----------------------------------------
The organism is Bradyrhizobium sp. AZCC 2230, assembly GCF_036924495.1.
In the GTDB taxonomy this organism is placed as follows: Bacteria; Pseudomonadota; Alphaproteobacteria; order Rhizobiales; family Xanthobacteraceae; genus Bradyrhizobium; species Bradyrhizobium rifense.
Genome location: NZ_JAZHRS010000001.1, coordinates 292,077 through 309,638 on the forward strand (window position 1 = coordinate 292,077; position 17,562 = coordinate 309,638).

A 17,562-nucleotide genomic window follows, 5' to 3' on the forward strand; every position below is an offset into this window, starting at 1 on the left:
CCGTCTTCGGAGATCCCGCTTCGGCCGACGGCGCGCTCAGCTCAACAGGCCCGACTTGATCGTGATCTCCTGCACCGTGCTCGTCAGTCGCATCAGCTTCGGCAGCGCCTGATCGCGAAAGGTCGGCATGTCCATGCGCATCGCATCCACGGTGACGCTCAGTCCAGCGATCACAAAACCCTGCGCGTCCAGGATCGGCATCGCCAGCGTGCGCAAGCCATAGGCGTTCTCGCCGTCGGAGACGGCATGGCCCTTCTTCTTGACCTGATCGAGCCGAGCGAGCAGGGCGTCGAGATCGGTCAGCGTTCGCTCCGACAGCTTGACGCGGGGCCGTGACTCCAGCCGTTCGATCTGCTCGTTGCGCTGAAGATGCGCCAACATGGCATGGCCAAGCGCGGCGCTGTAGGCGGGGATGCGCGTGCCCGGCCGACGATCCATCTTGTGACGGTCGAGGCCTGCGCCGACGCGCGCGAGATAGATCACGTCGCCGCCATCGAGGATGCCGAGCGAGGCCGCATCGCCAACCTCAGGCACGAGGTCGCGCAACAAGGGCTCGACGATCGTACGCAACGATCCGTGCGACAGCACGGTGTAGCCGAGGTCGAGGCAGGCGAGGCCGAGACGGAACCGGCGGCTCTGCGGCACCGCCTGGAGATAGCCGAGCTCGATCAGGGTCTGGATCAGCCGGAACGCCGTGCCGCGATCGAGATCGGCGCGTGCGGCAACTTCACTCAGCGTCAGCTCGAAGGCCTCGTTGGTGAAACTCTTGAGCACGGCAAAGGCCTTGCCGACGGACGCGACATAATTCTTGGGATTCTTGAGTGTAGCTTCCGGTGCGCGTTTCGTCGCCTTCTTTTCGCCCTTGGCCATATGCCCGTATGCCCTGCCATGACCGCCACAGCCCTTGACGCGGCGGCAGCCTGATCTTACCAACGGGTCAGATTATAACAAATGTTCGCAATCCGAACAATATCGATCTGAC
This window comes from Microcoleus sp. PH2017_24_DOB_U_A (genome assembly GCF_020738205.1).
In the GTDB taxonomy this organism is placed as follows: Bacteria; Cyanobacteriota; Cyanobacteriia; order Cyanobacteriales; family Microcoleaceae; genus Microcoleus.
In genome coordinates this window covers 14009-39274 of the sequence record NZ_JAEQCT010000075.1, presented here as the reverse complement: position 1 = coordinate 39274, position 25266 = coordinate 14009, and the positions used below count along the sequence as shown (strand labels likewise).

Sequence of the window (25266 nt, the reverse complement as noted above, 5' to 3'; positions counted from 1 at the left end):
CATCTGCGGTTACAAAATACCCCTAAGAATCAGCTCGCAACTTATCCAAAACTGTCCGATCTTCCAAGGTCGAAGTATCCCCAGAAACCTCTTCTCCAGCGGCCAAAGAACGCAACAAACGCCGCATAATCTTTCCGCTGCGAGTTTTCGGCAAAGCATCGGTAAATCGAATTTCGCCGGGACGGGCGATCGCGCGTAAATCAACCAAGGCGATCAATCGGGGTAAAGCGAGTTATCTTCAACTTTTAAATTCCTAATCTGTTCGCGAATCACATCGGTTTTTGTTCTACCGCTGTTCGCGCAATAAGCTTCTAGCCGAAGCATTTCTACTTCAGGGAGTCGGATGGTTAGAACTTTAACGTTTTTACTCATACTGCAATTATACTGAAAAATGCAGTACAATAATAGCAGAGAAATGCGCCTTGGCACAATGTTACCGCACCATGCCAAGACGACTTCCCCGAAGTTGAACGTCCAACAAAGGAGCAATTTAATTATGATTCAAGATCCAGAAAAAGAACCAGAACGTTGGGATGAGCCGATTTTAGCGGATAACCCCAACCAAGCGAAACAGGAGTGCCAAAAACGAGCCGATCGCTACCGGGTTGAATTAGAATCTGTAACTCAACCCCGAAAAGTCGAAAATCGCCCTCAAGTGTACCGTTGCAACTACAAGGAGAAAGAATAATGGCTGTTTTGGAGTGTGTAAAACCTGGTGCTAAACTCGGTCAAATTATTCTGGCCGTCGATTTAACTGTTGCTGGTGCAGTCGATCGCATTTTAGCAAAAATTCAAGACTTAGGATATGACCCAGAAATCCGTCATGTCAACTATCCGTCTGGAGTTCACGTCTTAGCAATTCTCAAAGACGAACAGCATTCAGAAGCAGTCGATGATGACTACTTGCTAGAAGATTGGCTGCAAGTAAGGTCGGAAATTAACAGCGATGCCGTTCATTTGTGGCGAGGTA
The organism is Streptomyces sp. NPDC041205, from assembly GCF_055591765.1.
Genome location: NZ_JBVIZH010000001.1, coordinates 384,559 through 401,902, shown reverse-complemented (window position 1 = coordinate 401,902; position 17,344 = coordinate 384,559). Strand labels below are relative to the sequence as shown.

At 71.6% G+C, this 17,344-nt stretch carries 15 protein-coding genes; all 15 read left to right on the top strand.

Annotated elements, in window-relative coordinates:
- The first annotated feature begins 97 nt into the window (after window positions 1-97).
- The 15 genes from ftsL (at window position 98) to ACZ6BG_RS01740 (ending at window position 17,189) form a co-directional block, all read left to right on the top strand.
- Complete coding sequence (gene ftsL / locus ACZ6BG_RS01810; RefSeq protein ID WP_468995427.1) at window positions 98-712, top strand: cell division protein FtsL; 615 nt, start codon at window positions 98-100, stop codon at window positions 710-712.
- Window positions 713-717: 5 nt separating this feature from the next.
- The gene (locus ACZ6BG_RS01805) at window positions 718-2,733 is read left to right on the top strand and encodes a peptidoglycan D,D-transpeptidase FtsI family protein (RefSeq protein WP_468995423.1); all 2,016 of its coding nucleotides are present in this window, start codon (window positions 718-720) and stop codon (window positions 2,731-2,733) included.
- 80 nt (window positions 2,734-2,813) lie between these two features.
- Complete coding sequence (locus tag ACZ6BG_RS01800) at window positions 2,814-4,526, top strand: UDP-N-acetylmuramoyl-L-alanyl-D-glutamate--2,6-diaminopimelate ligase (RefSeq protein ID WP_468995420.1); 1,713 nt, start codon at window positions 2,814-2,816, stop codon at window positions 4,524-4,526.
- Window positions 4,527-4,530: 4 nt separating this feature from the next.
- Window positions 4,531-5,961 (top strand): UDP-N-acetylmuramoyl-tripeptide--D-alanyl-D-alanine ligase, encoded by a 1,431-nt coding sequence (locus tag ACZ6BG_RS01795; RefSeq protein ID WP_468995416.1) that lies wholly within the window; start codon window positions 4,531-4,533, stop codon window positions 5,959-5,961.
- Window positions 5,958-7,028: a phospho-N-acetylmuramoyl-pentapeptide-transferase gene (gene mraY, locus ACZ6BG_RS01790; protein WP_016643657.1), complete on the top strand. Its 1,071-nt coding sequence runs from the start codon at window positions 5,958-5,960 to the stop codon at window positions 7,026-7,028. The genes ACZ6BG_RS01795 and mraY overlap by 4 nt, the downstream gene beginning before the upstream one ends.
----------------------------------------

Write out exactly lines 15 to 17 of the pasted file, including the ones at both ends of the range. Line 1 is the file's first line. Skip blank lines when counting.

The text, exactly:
- The first annotated feature begins 97 nt into the window (after window positions 1-97).
- The 15 genes from ftsL (at window position 98) to ACZ6BG_RS01740 (ending at window position 17,189) form a co-directional block, all read left to right on the top strand.
- Complete coding sequence (gene ftsL / locus ACZ6BG_RS01810; RefSeq protein ID WP_468995427.1) at window positions 98-712, top strand: cell division protein FtsL; 615 nt, start codon at window positions 98-100, stop codon at window positions 710-712.